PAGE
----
At a Public Achievement Club meeting, young participants take part in a small-group discussion.
Young Somalis took part in a yearlong leadership program, learning to work with people of different viewpoints, values, and perspectives, and how to interact with public officials and others to get things done.
Young men ages 14 to 26 took part in an electrical installation training in Israac Village.
Young men and women coming of age now in Somalia have never known a time without civil war. Take a look at how some are ending the cycle of violence—and what the U.S. can do to support, instead of hinder, their efforts.
The prevention of violent conflict is one of the principal charter objectives of the UN, yet the prevention discussion remains fragmented and lacking in focus. QUNO continues to raise awareness about local peacemaking initiatives in Myanmar and encourages a balanced approach to the region. The work with China and with other ‘rising power’ Member States continues to make significant progress. QUNO has been an active participant in policy discussions about the future direction of work on the prevention of violent conflict at the UN.
A delegation from the Life & Peace Institute, Nairobi, and the Kroc Institute for International Studies at the University of Notre Dame traveled to Washington, DC, and New York in March to present a recent joint publication, Somalia: Creating Space for Fresh Approaches to Peacebuilding. QUNO was delighted to host their visit in New York. Over the course of two days, Quaker House provided a welcoming venue for our visitors to share their publication with UN colleagues and offer fresh perspectives and alternative approaches to conflict resolution in Somalia.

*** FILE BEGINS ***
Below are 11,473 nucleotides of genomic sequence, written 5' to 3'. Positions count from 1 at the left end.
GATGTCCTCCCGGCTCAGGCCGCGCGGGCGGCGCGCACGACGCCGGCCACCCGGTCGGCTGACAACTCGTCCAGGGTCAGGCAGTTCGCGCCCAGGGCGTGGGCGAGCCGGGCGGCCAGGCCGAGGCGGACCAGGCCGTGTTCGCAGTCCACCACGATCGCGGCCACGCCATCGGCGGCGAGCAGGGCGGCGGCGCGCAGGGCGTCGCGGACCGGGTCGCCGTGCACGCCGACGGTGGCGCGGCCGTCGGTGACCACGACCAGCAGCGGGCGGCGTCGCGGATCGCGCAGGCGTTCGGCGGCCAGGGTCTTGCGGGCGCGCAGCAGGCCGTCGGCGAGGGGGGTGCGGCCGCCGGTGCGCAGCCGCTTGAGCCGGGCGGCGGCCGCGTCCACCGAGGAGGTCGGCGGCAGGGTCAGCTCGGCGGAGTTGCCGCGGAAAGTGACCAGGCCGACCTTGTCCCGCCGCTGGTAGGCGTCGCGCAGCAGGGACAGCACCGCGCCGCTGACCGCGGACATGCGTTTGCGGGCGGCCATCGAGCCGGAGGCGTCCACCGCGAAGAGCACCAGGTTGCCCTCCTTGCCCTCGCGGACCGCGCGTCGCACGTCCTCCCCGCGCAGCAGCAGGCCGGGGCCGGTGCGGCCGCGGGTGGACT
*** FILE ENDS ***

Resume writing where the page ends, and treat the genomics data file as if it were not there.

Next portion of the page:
Traditional leaders traveled to Nairobi to take part in an AFSC meeting on their role in dispute management. Participants included Fon Fobuzie Martin B. Asanji (left) and Fon Ngwefuni Fransua Nono (right) from northwest Cameroon and Dr. Chief Atem-Ebako Bisong from southwest Cameroon.
Maintaining peace is among the main roles played by traditional elders in many African societies, but as the nature of conflict changes, their ability to lead effectively is threatened. These challenges were discussed in a meeting of traditional leaders from seven countries, who came to Nairobi to examine how their role in conflict management is changing.
When a job offer brought Maimuna Farah Samatar back to her birthplace, the Galkacyo Mudug Region in Somalia’s Puntland State, she saw an additional opportunity to serve those who were most affected by the local conflicts—the women and children.
When young people’s energies and creativities are directed toward positive and constructive activities in their communities, they become active contributors to a realization of a just and peaceful Somalia. AFSC emphasizes the role of young people, but does not preclude the engagement of elders and others. Rather, young people will be the guiding flag around which the changes for peace and change will unfold for the respective communities and relevant stakeholders.
AFSC is a Quaker organization devoted to service, development, and peace programs throughout the world. Our work is based on the belief in the worth of every person, and faith in the power of love to overcome violence and injustice. Learn more
Where we work
AFSC has offices around the world. To see a complete list see the Where We Work page.